In this same hospital, Armory Square, where this cavalry boy is, I have about fifteen or twenty particular cases I see much too, some of them as much as him—there are two from East Brooklyn, George Monk,3 Co A 78th N Y, & Stephen Redgate,4 (his mother is a widow in E[ast] B[rooklyn], I have written her,) both are pretty badly wounded—both are youngsters under 19—O mother, there seems to me as I go through these rows of cots, as if it was too bad to accept these children, to subject them to such premature experiences—I devote myself much to Armory Square Hospital because it contains by far the worst cases, most repulsive wounds, has the most suffering & most need of consolation—I go every day without fail, & often at night—sometimes stay very late—no one interferes with me, guards, doctors, nurses, nor any one—I am let to take my own course.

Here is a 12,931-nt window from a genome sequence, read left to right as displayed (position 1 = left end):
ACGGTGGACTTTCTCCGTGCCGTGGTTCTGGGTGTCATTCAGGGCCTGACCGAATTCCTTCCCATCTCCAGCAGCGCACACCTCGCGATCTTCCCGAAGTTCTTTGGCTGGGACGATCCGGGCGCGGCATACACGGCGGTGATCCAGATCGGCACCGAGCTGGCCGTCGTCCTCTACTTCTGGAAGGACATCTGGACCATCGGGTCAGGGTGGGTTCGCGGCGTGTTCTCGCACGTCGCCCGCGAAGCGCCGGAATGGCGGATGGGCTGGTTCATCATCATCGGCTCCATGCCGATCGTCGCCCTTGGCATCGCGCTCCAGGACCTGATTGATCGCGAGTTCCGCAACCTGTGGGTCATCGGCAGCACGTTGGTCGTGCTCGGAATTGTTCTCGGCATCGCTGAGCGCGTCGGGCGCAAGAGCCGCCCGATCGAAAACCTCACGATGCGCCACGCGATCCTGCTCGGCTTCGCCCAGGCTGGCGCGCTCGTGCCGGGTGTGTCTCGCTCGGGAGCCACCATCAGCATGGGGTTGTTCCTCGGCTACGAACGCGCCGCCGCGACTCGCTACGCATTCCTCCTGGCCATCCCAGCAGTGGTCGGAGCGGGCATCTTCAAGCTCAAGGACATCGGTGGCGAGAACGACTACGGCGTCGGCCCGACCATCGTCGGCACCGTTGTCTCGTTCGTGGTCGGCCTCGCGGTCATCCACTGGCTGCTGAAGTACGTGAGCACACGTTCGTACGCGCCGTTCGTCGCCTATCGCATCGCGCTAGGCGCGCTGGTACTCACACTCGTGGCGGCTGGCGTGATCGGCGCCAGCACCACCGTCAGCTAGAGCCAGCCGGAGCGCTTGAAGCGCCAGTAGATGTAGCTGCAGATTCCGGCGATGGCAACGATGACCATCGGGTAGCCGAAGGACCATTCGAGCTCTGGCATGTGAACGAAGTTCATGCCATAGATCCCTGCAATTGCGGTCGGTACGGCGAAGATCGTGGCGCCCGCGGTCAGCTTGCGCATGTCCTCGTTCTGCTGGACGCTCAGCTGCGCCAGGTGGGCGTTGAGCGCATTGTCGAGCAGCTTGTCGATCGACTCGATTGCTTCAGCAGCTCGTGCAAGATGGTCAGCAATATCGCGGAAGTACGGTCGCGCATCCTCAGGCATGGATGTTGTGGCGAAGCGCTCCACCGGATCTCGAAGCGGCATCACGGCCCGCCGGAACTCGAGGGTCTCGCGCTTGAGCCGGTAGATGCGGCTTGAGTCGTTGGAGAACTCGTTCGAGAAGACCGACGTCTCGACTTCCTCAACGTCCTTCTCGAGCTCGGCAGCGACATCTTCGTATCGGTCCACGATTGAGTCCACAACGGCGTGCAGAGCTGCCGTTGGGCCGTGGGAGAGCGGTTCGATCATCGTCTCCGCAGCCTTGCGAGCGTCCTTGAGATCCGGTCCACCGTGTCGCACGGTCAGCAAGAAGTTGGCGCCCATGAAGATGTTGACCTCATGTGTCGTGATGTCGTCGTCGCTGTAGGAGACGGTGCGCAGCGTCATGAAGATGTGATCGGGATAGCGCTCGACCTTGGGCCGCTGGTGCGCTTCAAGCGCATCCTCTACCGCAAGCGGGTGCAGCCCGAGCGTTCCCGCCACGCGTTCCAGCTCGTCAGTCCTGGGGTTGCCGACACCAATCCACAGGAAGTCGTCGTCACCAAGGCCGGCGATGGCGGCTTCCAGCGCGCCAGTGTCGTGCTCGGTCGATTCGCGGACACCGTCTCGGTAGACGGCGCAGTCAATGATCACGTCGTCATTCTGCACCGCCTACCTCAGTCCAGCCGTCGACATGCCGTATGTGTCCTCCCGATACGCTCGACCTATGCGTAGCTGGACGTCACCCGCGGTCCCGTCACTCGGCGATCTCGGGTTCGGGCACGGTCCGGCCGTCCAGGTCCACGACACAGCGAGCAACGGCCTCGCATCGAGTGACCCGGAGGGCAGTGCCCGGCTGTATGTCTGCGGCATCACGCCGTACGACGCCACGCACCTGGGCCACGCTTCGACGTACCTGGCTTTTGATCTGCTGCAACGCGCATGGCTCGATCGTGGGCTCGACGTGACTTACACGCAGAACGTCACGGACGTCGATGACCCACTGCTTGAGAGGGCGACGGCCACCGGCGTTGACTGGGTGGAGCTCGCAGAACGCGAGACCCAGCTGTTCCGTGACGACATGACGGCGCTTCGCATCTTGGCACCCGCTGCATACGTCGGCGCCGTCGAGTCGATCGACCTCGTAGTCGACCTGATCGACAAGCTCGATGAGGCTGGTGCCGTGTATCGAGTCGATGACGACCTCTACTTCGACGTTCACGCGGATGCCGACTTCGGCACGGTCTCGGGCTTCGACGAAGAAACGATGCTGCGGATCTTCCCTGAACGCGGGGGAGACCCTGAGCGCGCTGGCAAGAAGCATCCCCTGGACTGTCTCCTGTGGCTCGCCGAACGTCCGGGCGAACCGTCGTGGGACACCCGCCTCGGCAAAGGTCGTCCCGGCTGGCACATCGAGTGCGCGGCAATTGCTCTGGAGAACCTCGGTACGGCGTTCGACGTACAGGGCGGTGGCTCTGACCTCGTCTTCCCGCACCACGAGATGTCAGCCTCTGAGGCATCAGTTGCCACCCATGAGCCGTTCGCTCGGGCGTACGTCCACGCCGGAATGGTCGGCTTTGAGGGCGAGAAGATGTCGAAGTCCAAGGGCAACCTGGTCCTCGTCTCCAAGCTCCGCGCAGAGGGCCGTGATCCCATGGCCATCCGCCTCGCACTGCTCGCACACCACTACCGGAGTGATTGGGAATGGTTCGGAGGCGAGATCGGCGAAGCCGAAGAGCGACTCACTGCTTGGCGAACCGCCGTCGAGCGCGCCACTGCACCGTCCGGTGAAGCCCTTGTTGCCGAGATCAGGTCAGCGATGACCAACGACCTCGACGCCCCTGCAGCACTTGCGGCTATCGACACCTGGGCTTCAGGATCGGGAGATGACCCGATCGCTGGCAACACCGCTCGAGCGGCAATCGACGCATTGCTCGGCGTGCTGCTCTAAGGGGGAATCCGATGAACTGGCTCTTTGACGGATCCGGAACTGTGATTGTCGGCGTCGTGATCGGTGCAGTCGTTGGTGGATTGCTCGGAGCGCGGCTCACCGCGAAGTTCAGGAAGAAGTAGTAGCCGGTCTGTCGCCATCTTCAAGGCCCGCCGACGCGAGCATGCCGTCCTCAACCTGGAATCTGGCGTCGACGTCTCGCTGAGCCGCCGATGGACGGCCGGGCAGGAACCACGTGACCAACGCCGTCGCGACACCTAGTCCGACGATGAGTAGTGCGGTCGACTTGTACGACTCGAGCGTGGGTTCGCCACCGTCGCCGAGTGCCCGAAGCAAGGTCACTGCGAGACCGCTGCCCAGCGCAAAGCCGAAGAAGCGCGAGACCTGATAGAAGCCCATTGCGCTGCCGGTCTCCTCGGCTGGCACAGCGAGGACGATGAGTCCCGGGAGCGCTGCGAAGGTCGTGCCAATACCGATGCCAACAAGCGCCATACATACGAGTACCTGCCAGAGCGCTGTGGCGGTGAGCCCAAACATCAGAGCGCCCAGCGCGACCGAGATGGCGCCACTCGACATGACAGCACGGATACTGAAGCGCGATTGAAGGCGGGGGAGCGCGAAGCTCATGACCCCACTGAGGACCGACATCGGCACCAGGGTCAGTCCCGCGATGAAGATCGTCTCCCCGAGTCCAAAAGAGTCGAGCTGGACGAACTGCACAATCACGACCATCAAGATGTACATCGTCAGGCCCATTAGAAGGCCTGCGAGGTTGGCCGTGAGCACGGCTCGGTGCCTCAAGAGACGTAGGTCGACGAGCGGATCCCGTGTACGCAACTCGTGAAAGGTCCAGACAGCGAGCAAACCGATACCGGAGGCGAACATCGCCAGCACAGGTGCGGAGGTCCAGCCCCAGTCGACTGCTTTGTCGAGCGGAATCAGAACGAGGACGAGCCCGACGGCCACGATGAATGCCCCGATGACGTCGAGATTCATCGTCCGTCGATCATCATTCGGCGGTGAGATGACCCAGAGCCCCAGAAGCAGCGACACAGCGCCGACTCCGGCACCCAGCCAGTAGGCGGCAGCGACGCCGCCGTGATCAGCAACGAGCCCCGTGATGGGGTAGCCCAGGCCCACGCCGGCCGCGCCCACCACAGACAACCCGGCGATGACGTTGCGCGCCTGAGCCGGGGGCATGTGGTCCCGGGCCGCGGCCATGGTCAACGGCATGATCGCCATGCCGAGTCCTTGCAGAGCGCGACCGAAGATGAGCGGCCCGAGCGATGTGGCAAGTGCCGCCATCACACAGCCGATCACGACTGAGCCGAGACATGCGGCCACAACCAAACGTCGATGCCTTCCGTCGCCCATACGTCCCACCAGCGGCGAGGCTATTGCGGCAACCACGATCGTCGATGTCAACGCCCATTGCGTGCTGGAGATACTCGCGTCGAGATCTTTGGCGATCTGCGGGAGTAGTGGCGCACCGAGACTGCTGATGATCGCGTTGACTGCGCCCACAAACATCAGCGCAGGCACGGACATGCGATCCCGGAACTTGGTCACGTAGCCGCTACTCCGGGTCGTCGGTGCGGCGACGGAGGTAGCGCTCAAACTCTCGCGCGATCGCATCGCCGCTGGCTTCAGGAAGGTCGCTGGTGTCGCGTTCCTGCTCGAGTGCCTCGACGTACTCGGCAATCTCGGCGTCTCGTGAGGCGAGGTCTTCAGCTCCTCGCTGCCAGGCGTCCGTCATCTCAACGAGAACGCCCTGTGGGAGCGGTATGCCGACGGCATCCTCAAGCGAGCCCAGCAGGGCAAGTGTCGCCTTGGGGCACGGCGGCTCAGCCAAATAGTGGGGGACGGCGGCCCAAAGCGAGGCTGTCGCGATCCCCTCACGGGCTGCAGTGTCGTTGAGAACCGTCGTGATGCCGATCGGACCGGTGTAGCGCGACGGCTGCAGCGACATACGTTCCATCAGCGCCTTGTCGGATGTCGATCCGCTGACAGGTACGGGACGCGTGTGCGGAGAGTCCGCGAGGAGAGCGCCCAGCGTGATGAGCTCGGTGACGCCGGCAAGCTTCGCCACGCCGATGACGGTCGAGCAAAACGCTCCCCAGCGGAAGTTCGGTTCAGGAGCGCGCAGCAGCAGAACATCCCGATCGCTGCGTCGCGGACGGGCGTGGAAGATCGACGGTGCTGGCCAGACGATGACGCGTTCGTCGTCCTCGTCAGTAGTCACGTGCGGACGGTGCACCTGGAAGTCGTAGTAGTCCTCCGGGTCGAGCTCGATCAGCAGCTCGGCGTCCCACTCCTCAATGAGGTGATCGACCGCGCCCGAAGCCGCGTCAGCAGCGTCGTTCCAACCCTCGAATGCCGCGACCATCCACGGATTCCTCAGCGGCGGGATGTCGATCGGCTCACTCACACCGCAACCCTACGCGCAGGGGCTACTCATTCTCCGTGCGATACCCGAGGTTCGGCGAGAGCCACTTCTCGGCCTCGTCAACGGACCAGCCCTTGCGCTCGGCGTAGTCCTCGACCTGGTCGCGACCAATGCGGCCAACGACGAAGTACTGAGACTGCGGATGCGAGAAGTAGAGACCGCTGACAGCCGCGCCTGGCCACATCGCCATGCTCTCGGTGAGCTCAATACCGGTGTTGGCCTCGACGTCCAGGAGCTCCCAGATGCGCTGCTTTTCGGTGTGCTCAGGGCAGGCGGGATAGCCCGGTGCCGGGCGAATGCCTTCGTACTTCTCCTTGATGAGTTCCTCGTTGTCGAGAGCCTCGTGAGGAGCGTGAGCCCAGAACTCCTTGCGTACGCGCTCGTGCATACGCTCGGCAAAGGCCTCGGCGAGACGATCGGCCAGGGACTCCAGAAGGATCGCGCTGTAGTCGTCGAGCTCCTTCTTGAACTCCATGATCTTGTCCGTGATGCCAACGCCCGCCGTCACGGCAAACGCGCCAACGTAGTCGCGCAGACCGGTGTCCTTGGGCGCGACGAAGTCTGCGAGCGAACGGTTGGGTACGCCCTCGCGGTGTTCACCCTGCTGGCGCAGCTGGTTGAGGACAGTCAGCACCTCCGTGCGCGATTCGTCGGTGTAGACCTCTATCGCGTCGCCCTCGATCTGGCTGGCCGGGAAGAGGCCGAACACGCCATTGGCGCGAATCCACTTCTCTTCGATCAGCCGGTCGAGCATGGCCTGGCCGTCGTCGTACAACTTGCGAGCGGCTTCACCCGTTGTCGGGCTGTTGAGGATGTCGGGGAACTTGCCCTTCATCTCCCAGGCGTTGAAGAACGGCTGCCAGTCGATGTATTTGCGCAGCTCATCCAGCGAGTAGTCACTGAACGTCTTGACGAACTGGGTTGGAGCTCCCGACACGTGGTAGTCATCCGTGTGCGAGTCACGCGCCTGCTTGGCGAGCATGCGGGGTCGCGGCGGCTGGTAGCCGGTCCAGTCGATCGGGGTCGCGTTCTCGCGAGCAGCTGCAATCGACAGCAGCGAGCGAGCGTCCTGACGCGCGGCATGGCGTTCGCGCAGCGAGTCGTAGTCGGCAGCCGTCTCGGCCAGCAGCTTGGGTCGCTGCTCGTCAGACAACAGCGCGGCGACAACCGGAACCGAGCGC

Well, mother, I suppose you folks think we are in a somewhat dubious position here in Washington, with Lee in strong force almost between us & you northerners5—Well it does look ticklish, if the rebs cut the connection, then there will be fun—The reb cavalry come quite near us, dash in & steal wagon trains, &c—It would be funny if they should come some night to the President's country house, (soldier's home,) where he goes out to sleep every night—it is in the same direction as their saucy raid last Sunday—[Mr. Lincoln passes here (14th st) every evening on his way out—I noticed him last evening about ½ past 6, he was in his barouche, two horses, guarded by about thirty cavalry. The barouche comes first under a slow trot, driven by one man in the box, no servant or footman beside—the cavalry all follow closely after with a lieutenant at their head—I had a good view of the President last evening—he looks more careworn even than usual—his face with deep cut lines, seams, & his complexion gray, through very dark skin, a curious looking man, very sad—I said to a lady who was looking with me, "Who can see that man without losing all wish to be sharp upon him personally? Who can say he has not a good soul?" The lady assented, although she is almost vindictive on the course of the administration, (thinks it wants nerve &c., the usual complaint).6 The equipage is rather shabby, horses indeed almost what my friends the Broadway drivers would call old plugs. The President dresses in plain black clothes, cylinder hat—he was alone yesterday—As he came up, he first drove over to the house of the Sec[retary] of War, on K st about 300 feet from here, sat in his carriage while Stanton came out & had a 15 minutes interview with him (I can see from my window)—& then wheeled around, & slowly trotted around the corner & up Fourteenth st., the cavalry after him—I really think it would be safer for him just now to stop at the White House, but I expect he is too proud to abandon the former custom—] Then about an hour after, we had a large cavalry regiment pass, with blankets, arms, &c, on the war march over the same track—the reg't was very full, over a thousand, indeed thirteen or fourteen hundred—it was an old reg't, veterans, old fighters, young as they were—they were preceded by a fine mounted band of sixteen, (about ten bugles, the rest cymbals & drums)—I tell you, mother, it made every thing ring—made my heart leap, they played with a will—then the accompaniment—the sabres rattled on a thousand men's sides—they had pistols, their heels spurred—handsome American young men, (I make no acc't of any other)—rude uniforms, well worn, but good cattle, prancing—all good riders, full of the devil, nobody shaved, all very sunburnt. The regimental officers (splendidly mounted, but just as roughly drest as the men) came immediately after the band, then company after company, with each its officers at its head—the tramping of so many horses (there is a good hard turnpike)—then a long train of men with led horses, mounted negroes, & a long long string of baggage wagons, each with four horses—& then a strong rear guard—I tell you it had the look of real war—noble looking fellows—a man looks & feels so proud on a good horse, & armed—They are off toward the region of Lee's (supposed) rendezvous, toward the Susquehannah, for the great anticipated battle—Alas, how many of these healthy handsome rollicking young men will lie cold in death, before the apples ripe in the orchards7